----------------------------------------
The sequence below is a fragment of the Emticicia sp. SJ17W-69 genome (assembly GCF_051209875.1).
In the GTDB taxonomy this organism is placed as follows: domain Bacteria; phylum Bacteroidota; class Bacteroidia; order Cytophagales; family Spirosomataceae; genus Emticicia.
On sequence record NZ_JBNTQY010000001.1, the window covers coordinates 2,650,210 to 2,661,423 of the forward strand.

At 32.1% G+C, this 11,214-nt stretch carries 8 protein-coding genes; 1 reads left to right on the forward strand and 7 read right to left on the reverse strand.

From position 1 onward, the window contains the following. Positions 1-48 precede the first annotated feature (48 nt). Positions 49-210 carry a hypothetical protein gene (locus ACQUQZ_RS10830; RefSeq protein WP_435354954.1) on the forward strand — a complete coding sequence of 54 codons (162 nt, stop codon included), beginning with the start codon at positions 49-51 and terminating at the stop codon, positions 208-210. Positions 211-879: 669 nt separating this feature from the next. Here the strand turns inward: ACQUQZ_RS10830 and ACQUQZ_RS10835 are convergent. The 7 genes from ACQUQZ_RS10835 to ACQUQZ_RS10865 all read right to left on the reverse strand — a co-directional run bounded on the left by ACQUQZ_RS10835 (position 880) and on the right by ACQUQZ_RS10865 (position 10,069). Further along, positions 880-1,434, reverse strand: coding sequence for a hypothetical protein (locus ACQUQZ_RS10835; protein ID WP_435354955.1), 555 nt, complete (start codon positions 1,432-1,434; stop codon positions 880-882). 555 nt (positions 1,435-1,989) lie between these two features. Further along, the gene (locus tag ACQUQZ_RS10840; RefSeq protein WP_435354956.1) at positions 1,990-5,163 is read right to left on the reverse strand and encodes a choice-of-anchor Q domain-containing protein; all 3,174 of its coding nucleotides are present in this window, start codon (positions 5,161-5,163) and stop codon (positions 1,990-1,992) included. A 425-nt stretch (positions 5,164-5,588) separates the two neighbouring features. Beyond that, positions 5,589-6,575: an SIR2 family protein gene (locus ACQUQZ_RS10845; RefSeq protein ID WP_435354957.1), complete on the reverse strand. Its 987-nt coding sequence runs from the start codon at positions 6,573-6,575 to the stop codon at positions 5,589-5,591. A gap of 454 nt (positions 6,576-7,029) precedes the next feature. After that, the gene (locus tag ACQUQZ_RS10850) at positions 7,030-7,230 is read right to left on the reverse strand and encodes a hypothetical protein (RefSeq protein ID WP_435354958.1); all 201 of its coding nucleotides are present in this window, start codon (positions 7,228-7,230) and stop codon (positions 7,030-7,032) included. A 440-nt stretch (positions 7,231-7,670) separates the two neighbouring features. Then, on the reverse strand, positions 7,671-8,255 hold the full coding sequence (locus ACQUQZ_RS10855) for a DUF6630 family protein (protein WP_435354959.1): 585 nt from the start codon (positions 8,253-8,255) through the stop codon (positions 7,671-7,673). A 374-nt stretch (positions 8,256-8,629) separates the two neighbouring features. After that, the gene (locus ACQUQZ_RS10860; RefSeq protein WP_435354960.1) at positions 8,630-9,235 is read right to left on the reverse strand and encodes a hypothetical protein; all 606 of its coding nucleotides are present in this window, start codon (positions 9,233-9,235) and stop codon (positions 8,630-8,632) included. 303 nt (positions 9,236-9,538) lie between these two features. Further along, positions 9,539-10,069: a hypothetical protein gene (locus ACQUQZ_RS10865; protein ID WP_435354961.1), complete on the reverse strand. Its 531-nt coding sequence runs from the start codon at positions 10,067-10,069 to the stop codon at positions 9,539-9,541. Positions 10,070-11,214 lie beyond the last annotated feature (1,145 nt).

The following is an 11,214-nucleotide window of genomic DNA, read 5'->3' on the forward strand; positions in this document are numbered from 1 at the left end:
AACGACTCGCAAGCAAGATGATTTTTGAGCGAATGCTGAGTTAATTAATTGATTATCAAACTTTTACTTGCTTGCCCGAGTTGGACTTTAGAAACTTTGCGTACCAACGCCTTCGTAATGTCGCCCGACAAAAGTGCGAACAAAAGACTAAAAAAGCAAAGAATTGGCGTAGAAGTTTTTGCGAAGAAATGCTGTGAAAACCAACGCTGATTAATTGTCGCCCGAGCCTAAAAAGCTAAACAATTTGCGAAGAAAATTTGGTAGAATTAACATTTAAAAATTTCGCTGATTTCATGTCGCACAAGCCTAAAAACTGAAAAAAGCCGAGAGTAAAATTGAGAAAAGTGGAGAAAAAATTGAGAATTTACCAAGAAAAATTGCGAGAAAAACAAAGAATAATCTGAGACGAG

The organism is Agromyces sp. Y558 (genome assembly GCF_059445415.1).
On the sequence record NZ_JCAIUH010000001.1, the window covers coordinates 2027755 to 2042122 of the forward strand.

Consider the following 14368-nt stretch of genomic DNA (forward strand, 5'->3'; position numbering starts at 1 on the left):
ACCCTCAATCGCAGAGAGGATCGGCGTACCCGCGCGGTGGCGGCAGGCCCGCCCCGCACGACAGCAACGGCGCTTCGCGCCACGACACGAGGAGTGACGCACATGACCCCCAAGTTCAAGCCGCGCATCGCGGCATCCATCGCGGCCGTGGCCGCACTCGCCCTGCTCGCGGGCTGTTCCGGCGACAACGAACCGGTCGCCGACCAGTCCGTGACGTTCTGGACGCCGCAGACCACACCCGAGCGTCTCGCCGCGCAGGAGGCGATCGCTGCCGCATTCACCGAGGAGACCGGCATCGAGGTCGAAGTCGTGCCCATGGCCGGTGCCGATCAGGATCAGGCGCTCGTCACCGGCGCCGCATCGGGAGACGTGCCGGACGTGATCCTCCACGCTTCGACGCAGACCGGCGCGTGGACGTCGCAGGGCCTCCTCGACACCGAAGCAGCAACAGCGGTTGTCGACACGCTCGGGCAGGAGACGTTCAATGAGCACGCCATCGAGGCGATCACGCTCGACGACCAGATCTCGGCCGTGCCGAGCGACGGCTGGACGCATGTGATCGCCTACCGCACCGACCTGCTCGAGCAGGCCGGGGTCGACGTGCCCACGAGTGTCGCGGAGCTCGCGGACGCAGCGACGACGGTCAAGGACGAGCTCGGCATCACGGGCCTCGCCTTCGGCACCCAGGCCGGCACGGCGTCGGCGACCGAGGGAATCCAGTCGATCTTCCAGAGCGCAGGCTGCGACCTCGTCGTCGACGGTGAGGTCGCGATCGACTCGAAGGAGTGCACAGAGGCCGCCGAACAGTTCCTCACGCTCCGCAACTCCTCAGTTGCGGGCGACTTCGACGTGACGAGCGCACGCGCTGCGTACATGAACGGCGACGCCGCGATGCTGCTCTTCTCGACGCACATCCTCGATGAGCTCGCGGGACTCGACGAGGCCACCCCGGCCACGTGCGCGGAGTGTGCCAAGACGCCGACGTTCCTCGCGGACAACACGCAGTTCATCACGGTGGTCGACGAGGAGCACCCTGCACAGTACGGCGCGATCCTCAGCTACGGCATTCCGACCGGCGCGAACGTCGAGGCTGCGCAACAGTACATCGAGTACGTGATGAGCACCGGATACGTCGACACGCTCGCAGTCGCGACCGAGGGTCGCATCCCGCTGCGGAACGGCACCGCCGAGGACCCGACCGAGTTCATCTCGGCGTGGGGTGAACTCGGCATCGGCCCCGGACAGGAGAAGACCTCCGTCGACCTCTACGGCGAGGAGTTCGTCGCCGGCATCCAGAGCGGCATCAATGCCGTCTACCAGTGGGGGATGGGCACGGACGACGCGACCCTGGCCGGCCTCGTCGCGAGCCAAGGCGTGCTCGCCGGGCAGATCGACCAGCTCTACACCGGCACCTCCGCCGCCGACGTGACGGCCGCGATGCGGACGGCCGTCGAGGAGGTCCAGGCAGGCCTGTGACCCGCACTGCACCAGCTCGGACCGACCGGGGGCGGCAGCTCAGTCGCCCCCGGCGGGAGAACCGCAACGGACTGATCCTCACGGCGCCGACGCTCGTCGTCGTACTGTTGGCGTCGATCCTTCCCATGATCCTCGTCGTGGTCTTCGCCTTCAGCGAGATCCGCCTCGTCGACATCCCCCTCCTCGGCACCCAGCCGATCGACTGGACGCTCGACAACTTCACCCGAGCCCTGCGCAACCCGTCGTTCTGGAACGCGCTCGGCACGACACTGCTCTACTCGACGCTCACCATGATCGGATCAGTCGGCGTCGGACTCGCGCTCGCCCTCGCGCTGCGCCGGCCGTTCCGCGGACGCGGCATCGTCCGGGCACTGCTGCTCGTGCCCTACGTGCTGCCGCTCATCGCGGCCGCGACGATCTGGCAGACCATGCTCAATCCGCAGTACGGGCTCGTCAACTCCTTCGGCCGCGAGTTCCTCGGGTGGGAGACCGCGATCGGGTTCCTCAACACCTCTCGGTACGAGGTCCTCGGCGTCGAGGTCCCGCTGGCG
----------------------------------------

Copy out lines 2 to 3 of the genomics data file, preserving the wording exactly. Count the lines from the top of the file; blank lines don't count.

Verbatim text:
In the GTDB taxonomy this organism is placed as follows: domain Bacteria; phylum Bacteroidota; class Bacteroidia; order Cytophagales; family Spirosomataceae; genus Emticicia.
On sequence record NZ_JBNTQY010000001.1, the window covers coordinates 2,650,210 to 2,661,423 of the forward strand.